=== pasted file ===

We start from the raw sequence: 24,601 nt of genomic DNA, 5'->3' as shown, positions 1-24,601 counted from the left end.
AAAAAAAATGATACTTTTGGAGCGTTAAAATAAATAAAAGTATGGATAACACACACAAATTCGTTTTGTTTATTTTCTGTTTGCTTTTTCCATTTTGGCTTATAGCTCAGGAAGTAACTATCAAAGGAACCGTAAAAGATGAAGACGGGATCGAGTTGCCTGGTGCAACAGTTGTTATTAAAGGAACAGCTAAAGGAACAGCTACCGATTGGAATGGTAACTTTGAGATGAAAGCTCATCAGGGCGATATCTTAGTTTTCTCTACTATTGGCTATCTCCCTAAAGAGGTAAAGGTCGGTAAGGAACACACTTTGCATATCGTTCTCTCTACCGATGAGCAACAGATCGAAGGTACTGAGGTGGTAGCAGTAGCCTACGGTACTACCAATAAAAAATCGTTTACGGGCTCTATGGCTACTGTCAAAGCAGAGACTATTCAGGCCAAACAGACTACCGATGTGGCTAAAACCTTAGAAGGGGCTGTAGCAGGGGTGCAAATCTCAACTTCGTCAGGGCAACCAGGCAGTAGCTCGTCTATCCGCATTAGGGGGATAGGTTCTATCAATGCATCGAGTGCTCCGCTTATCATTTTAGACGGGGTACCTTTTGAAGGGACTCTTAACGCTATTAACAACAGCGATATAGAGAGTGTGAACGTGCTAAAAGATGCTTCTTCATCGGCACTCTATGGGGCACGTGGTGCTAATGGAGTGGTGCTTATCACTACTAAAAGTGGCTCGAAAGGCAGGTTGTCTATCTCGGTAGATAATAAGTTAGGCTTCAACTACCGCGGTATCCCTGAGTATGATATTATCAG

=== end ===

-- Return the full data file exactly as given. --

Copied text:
We start from the raw sequence: 24,601 nt of genomic DNA, 5'->3' as shown, positions 1-24,601 counted from the left end.
AAAAAAAATGATACTTTTGGAGCGTTAAAATAAATAAAAGTATGGATAACACACACAAATTCGTTTTGTTTATTTTCTGTTTGCTTTTTCCATTTTGGCTTATAGCTCAGGAAGTAACTATCAAAGGAACCGTAAAAGATGAAGACGGGATCGAGTTGCCTGGTGCAACAGTTGTTATTAAAGGAACAGCTAAAGGAACAGCTACCGATTGGAATGGTAACTTTGAGATGAAAGCTCATCAGGGCGATATCTTAGTTTTCTCTACTATTGGCTATCTCCCTAAAGAGGTAAAGGTCGGTAAGGAACACACTTTGCATATCGTTCTCTCTACCGATGAGCAACAGATCGAAGGTACTGAGGTGGTAGCAGTAGCCTACGGTACTACCAATAAAAAATCGTTTACGGGCTCTATGGCTACTGTCAAAGCAGAGACTATTCAGGCCAAACAGACTACCGATGTGGCTAAAACCTTAGAAGGGGCTGTAGCAGGGGTGCAAATCTCAACTTCGTCAGGGCAACCAGGCAGTAGCTCGTCTATCCGCATTAGGGGGATAGGTTCTATCAATGCATCGAGTGCTCCGCTTATCATTTTAGACGGGGTACCTTTTGAAGGGACTCTTAACGCTATTAACAACAGCGATATAGAGAGTGTGAACGTGCTAAAAGATGCTTCTTCATCGGCACTCTATGGGGCACGTGGTGCTAATGGAGTGGTGCTTATCACTACTAAAAGTGGCTCGAAAGGCAGGTTGTCTATCTCGGTAGATAATAAGTTAGGCTTCAACTACCGCGGTATCCCTGAGTATGATATTATCAG